To a writer, one of the most simultaneously exhilarating and intimidating sights in the world is a blank page. The idea that we get to begin again, write something new and inspiring, express the things in our hearts and minds in a whole fresh way is thrilling. But with it comes the knowledge that new beginnings take work. Getting started is painful and excruciating. We type a few words, delete them and try again. Even if we’ve been writing for a long time, the first few attempts we make at something new are often clunky and awkward and painful. We worry that we’ll never be able to write again, that we’ll never fill a page with words that make sense, that this new beginning will actually be the end of our future as a writer. We get up and pace, we suddenly decide to do VERY IMPORTANT THINGS like clean the grout in the kitchen or search online for unclaimed money that might be in our names, and we avoid our keyboards for ridiculously long periods of time. (I may or may not be doing this right at this exact moment)
But then, it starts to happen. Slowly, lamely, we get started. We push away the fear and we pound at the keys and pray that this word will connect to the next one and the one after that. We write a little and a little more, and pretty soon, that fresh start becomes a fresh story and we discover that getting started was truly the hardest part.
When I read the scripture that says “God’s mercies are new every morning” (Lamentations 3:23), I’m reminded that all sorts of new beginnings can feel like a blank page for me. Sometimes, in a good way; I look to a new year or new season or even a new individual day and I am so excited to have a new beginning and a new chance to get out there and live the way that I hope to live. I embrace the chance to experience for myself the amazing grace that you catch a glimpse of when you wake up anew each morning.
Other times, I look at a new day with sheer terror. I stare at the hours ahead through partially opened eyes, clouded by the memories of how badly I messed up the day before. I worry that I’ve blown it, I’ve committed to too much, or eaten the wrong things, or loafed too long, or I’ve not loved my people right, or that I’ve nothing left to give. I get mad that I let myself gain this much weight, that I’ve picked up this bad habit again, that I’ve lost touch with my teenagers, or that I’ve gone this many days without reading my Bible or praying. I’m embarrassed that I am not who I want to be and I freeze up a little bit. I don’t even know where to start.
And then, slowly but surely, I remember the basic principle of blank pages: how do you write something new? One word at a time. It aligns nicely with other life principles: you change your eating habits one bite at a time, you purge your piles of paper one sheet at a time, you fix friendships one apology at a time, you hang out more with your family one minute at a time, you read your Bible one verse at a time. New beginnings come only when we take a risk and step out. The longer we stare at the pile of laundry that needs to be washed or the text we should return or the pants that used to fit, the louder fear’s voice gets that says “This can’t be done. It’s too late to start. You don’t have enough time/skills/money/energy to begin again.”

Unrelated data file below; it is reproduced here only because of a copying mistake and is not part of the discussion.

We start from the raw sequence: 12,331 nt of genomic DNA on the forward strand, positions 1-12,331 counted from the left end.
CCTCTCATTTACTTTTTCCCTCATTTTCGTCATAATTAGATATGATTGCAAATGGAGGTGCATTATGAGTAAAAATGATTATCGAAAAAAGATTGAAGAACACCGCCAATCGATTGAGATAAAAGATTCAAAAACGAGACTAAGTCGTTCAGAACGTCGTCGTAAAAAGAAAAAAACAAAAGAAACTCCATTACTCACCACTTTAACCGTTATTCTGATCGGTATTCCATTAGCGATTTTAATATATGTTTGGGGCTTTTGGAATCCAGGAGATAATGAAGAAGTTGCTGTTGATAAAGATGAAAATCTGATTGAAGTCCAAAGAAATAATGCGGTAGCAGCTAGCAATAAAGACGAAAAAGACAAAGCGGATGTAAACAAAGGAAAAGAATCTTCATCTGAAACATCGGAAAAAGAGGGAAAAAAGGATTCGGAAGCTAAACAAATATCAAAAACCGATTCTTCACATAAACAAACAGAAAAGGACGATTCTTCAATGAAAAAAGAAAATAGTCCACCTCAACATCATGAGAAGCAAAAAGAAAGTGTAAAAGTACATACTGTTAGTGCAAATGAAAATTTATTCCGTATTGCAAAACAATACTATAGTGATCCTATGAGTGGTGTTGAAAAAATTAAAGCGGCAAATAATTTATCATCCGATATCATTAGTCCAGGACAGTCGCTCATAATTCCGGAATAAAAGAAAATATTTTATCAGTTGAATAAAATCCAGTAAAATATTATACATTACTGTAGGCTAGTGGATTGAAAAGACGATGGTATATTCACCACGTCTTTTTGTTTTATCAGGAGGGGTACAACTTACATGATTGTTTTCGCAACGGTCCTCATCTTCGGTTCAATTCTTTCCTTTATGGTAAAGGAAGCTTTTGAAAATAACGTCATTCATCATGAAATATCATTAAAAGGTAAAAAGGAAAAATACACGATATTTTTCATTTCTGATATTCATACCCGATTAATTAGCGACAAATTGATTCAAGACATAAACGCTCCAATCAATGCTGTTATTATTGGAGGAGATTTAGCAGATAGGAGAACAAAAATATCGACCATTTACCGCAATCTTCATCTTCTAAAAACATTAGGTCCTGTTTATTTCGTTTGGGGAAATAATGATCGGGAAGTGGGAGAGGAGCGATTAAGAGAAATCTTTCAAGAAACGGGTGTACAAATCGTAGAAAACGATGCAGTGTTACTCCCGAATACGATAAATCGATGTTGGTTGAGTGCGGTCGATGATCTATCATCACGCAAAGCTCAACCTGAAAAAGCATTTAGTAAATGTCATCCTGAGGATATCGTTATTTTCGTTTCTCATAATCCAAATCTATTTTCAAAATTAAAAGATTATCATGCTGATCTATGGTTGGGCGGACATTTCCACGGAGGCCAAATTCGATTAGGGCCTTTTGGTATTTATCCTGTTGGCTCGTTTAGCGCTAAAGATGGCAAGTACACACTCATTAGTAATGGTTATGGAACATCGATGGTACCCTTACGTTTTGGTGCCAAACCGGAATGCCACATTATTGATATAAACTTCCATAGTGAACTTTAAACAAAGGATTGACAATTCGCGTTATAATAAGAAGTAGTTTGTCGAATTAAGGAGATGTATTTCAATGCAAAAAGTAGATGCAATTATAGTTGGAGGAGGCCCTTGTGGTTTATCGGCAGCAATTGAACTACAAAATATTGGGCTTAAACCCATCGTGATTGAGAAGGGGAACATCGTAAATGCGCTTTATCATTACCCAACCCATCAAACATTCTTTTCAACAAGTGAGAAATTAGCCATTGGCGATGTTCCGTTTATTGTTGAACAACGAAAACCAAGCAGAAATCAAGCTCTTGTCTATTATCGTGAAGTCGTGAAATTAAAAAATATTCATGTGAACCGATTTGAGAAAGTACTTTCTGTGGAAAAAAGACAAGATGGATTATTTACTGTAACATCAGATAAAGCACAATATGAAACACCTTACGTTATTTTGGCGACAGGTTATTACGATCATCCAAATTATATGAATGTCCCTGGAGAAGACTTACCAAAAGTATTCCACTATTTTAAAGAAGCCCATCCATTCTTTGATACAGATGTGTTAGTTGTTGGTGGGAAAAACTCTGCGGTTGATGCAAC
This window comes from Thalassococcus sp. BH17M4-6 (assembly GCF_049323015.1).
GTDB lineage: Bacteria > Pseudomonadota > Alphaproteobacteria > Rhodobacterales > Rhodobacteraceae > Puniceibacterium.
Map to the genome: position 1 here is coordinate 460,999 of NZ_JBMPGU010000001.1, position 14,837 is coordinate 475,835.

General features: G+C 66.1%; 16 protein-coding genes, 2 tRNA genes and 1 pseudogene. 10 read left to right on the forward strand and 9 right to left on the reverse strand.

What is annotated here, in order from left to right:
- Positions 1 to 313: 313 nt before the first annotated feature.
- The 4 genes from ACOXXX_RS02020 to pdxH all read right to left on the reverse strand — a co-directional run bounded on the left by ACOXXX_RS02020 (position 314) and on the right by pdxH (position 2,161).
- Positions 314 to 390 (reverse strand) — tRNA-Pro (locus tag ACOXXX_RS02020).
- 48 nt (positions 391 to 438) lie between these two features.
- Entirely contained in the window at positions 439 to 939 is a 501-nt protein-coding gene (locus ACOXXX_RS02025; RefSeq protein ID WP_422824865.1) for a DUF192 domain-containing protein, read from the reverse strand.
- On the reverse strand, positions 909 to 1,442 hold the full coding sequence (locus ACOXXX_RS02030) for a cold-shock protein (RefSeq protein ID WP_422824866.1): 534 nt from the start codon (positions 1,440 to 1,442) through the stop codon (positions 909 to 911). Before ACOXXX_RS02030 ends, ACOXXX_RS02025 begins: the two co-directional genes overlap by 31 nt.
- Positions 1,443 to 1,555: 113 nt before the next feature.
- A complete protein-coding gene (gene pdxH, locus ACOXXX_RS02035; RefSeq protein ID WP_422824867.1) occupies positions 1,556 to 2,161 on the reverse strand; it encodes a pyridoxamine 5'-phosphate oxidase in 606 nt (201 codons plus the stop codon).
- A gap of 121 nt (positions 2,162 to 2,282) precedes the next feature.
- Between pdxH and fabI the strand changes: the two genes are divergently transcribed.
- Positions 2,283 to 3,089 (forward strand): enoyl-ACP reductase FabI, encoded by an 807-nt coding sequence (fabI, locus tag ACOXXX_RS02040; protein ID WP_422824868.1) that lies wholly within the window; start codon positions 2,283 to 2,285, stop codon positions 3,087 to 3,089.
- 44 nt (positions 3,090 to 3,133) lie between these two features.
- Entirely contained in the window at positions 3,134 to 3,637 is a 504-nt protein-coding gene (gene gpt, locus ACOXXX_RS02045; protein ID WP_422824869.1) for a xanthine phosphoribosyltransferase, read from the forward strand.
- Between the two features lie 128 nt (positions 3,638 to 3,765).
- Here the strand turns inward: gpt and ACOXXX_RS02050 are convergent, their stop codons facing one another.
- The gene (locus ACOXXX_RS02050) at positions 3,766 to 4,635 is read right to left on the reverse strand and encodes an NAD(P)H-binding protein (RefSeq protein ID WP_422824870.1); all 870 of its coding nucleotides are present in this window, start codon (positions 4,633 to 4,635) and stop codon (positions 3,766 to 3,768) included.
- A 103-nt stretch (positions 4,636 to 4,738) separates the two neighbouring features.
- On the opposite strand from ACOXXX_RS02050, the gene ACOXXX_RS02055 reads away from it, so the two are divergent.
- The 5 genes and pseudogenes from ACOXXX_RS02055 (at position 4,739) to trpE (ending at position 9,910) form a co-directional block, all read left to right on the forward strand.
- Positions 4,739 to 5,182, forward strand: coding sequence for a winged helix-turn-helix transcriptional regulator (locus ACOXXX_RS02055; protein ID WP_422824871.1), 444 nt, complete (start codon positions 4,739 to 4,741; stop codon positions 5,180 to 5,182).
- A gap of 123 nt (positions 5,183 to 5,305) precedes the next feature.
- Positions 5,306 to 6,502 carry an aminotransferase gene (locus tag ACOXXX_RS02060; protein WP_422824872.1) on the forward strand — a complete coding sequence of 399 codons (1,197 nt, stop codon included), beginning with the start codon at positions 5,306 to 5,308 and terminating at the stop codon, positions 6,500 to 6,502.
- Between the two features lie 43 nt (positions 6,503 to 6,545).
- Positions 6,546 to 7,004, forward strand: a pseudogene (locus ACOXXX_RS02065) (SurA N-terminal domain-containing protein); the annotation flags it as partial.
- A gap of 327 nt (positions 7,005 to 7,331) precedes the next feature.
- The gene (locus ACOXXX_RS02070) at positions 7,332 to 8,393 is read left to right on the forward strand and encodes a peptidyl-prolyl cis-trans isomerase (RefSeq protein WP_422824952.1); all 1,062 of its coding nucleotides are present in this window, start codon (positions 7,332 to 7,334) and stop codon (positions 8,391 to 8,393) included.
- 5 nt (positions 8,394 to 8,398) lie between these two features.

The beautiful thing about new mercies every morning, new chapters in books, blank pages on laptops, is that even if yesterday you could not find within yourself to write another word, you have a new chance today. Today can be the day when you can say “In the past, I used to (fill in your thing here… scream at my kids every morning, drink too many diet cokes, never find time to exercise, spend too much time on Facebook), but today is a whole new day to try again!”
If you give yourself permission to embrace the fresh new beginning that God has already given you, maybe today’s the day you do something you thought you just couldn’t do. Fear can’t stand up to action, and even a few, clunky, awkward steps in the right direction is a heckuva lot better than standing still. So what if that apology came out funky, or you were only able to exercise for a few minutes before you had to sit down and catch your breath? What does it matter if you only got one load of laundry done, one shelf of the fridge cleaned out, one page of that application filled out? You’re now one step closer than you were before. And tomorrow morning, when you get yet another chance for a new beginning, you’ll have the victory of yesterday to remind you that blank pages are not obstacles to get around, but new opportunities to be who you were created to be.
What is it that you have been putting off? What has been weighing you down? Tomorrow, to borrow a phrase from Anne Shirley, is a new day with no mistakes in it. Take advantage of your fresh beginning. Take a moment before you go to sleep tonight to pray about how to use your new opportunity. That way when you wake up, you can take on the blank page of your new day and be excited to write something new:
“The old me used to ________________ but today is a new beginning! Today is the first day that I will start _______________________________________”
Can’t wait to hear what you and God come up with!